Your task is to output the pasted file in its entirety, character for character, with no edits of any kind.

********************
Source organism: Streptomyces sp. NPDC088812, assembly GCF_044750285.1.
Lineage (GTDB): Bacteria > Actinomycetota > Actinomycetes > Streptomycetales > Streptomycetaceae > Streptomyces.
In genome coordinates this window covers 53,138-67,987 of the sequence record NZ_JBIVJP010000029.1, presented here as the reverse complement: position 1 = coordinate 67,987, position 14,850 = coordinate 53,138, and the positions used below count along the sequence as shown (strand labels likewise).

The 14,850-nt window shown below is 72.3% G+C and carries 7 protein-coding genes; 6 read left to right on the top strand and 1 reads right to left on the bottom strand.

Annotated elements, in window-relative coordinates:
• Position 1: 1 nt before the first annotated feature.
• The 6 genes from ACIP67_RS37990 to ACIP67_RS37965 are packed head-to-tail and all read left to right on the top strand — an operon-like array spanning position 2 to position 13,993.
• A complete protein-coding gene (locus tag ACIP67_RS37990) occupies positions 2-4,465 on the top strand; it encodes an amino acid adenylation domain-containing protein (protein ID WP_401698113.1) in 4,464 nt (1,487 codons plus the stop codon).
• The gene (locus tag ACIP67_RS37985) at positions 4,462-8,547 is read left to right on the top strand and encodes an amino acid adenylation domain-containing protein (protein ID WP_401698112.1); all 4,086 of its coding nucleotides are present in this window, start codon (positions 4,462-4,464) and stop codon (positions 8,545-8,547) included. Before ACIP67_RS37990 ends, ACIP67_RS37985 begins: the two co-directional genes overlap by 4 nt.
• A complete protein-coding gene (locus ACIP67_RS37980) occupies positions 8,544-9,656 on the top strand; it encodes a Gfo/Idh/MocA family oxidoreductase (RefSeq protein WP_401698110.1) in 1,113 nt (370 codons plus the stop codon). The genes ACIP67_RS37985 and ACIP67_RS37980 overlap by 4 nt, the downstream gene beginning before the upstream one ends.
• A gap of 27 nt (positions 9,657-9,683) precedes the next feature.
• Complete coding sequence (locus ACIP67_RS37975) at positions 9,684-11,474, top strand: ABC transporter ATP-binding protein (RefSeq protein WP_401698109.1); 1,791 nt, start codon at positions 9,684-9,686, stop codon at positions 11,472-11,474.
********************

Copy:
Source organism: Streptomyces sp. NPDC088812, assembly GCF_044750285.1.
Lineage (GTDB): Bacteria > Actinomycetota > Actinomycetes > Streptomycetales > Streptomycetaceae > Streptomyces.
In genome coordinates this window covers 53,138-67,987 of the sequence record NZ_JBIVJP010000029.1, presented here as the reverse complement: position 1 = coordinate 67,987, position 14,850 = coordinate 53,138, and the positions used below count along the sequence as shown (strand labels likewise).

The 14,850-nt window shown below is 72.3% G+C and carries 7 protein-coding genes; 6 read left to right on the top strand and 1 reads right to left on the bottom strand.

Annotated elements, in window-relative coordinates:
• Position 1: 1 nt before the first annotated feature.
• The 6 genes from ACIP67_RS37990 to ACIP67_RS37965 are packed head-to-tail and all read left to right on the top strand — an operon-like array spanning position 2 to position 13,993.
• A complete protein-coding gene (locus tag ACIP67_RS37990) occupies positions 2-4,465 on the top strand; it encodes an amino acid adenylation domain-containing protein (protein ID WP_401698113.1) in 4,464 nt (1,487 codons plus the stop codon).
• The gene (locus tag ACIP67_RS37985) at positions 4,462-8,547 is read left to right on the top strand and encodes an amino acid adenylation domain-containing protein (protein ID WP_401698112.1); all 4,086 of its coding nucleotides are present in this window, start codon (positions 4,462-4,464) and stop codon (positions 8,545-8,547) included. Before ACIP67_RS37990 ends, ACIP67_RS37985 begins: the two co-directional genes overlap by 4 nt.
• A complete protein-coding gene (locus ACIP67_RS37980) occupies positions 8,544-9,656 on the top strand; it encodes a Gfo/Idh/MocA family oxidoreductase (RefSeq protein WP_401698110.1) in 1,113 nt (370 codons plus the stop codon). The genes ACIP67_RS37985 and ACIP67_RS37980 overlap by 4 nt, the downstream gene beginning before the upstream one ends.
• A gap of 27 nt (positions 9,657-9,683) precedes the next feature.
• Complete coding sequence (locus ACIP67_RS37975) at positions 9,684-11,474, top strand: ABC transporter ATP-binding protein (RefSeq protein WP_401698109.1); 1,791 nt, start codon at positions 9,684-9,686, stop codon at positions 11,472-11,474.